Vegetarian Revelations at Fry’s Family Food Tasting Event

Being a vegetarian used to be a crock.

My grandmother, an obstinately independent woman was a vegetarian for many, many years before she passed away at 95 (so she was doing something right). On a trip to Russia in the late eighties, she essentially survived on boiled potatoes and green beans for weeks. There weren’t a lot of alternatives, nor patience, for vegetarians back then.

Here’s my confession: I used to be a vegetarian. I managed to stick to pescatarianism for a full year last year before Braeside Butchery’s ridiculously moreish lamb chops corrupted my goodwill, and before that I didn’t eat meat from the age of 13 till about 23.

At this time I split with my college boyfriend (also a strict vegetarian) and in an act of broken-hearted defiance started tucking unrepentantly into the bloodiest steaks I could lay my hands on.

These days, Adam and I tend to follow what I think of as a ‘meat restrictor’s’ diet, or a term that my friend Rebecca has coined (or, more likely, stolen), a ‘conscientious consumer’ plan. We buy free range meat, eggs and chicken and only partake in the fish on SASSI’s green list. We try to have 2-3 meat-free suppers a week, including my home-made spinach lasagne that Adam has extremely mixed feelings about.

Needless to say, I am no stranger to Fry’s Family Foods as their hot dogs (my long-term favourite), sausages and burgers have formed a steady part of my diet for a long time. Ready from frozen in 8-15 minutes and fully microwaveable, Fry’s has always been a ‘convenience’ food in my eyes, but a poor second in terms of nutrition and taste to actual meat.

But apparently that’s because I’ve been doing it all wrong.

Last night, at the Fry’s tasting event that Syllable invited me to, under the guidance of Ashleigh Latouf, the self-proclaimed the bad tempered chef  I realised how incredibly versatile- and healthy- Fry’s really is.

I had always been guilty of following the instructions exactly as they were on the box and frying, microwaving or baking my Fry’s products exactly as I was told to- nothing more.

But I learnt last night that a little imagination goes a long way.

You wouldn’t expect anyone to enjoy a plate of boring, bland, boiled chicken, and the same goes for Fry’s products. Ashleigh’s clever chef skills cooked up a menu of vegetarian and vegan delights using products that I was familiar with, but with a level of innovation that my own kitchen has never seen.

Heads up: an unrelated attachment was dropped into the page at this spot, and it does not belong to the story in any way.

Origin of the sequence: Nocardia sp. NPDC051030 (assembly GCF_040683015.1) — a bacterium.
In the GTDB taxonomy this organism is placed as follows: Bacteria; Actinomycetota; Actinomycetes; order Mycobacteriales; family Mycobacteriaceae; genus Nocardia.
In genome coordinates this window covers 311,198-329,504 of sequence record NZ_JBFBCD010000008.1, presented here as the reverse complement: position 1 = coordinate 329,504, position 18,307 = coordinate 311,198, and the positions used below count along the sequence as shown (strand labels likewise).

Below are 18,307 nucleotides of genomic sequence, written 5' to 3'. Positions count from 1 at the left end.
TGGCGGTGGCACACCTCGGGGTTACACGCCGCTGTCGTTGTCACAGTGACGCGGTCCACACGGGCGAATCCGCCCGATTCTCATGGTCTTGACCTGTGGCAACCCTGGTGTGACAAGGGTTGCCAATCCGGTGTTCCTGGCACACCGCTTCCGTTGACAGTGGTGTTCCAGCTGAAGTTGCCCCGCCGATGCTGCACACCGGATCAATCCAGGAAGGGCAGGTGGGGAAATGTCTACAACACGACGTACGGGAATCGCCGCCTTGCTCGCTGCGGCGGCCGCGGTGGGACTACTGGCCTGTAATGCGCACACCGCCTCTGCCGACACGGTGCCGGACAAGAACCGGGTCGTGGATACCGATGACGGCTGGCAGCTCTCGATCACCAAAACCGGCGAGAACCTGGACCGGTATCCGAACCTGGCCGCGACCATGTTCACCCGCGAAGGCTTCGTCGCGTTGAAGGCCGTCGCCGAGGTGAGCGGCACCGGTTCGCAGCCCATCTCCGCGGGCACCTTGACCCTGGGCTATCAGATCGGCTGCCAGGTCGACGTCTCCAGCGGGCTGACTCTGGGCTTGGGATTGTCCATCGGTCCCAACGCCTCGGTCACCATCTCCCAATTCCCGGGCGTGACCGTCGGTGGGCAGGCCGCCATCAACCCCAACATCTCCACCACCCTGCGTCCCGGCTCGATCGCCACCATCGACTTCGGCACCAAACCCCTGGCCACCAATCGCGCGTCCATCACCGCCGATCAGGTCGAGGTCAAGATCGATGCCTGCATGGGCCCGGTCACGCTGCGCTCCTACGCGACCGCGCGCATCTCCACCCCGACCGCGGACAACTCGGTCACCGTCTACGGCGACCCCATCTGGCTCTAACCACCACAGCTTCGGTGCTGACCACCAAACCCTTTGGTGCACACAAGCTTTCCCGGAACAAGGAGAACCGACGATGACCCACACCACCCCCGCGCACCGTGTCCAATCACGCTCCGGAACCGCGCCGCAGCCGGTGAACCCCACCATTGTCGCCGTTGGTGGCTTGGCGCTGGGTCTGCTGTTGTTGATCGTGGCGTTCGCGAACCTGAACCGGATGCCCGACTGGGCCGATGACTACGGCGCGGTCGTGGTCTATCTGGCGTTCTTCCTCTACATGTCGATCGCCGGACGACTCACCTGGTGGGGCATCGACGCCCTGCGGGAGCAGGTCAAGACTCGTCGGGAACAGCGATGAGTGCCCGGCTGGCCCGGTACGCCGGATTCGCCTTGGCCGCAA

From a selection of mini-burgers, to the deliciously creative crispy chicken balls, to a mouth-watering lamb-style curry with all the trimmings, it was a complete re-education in cooking with meat substitutes for me- and one I’m really glad I got.

Martha eats a burger.

Martha tries to eat a burger in peace. LOL, nope.


Suck on my crispy chicken balls

Suck on my crispy chicken balls

We ate all of these things (except the lady on the left- it was a vegetarian evening after all).

We ate all of these things (except the lady on the left- it was a vegetarian evening after all).

The fine folks from Fry’s not only watered, wined and fed us, but they sent us home with 2 new cook books full of exciting ideas on how to use their products, and a whole bag of Fry’s goodies to experiment with.

I'm gonna start cooking all these things just as soon as I finish my wine...

I’m gonna start cooking all these things just as soon as I finish my wine…

In addition to being really, surprisingly delicious when cooked properly, here are a few things I also learnt about Fry’s:

–          They are NOT made of soya. There is only about 15% soya in any of the products, the rest being a textured vegetable protein coming from a variety of grains, legumes and magical unicorn dust, I guess… I was too busy filling my face to make a note of all of the ingredients

–          They are MSG, cholesterol and preservative free

–          With 8 essential amino acids crammed into every product, Fry’s is a complete vegan protein

–          They are a proudly South African brand, starting in the Fry’s family kitchen in Durban in 1991, and now with a presence in 23 countries (take that, Nando’s)

–          Many of the products (you’ll have to check the labels) are relatively low in carbohydrates and can be used for weight management- although I have to argue here that even vegan pies are still pies…

–          Cost wise, most of the products are comparable or cheaper than their meat alternatives (depending where you buy your meat).

Now that I have the inspiration, the cook books and the products, there’s no excuse not to start cooking up a vegan storm more often.

Although if I could kidnap Ashleigh instead, and keep her chained up in my kitchen as my own personal vegan food slave, I feel like this would be a more time-effective plan, from my perspective at least.

Ashleigh, just prior to her impending abduction and kitchen captivity.

Ashleigh, just prior to her impending abduction and kitchen captivity.

You can visit Ashleigh’s charming Coffee Shoppe for sweet treats, cooking tutelage and her infamous lunchtime buffet on the 2nd floor of the Morning Glen Shopping Centre.

And then check out Fry’s website, or follow them on Facebook or Twitter to see what they’ve got on the shelves.

Some kind of collage... but is it art?

Some kind of collage.

You can pick up Fry’s in the frozen veg section of Pick n’ Pay. Steers, Spurs and Kauai also use them in their vegetarian menu items if you’re not the type for home cooking.

I already recycle my trash, grow my own veggies and compost what we don’t eat….Eating less meat and more tasty vegetarian food is just one more pro-planet change that seems easy enough to swallow, especially after this event.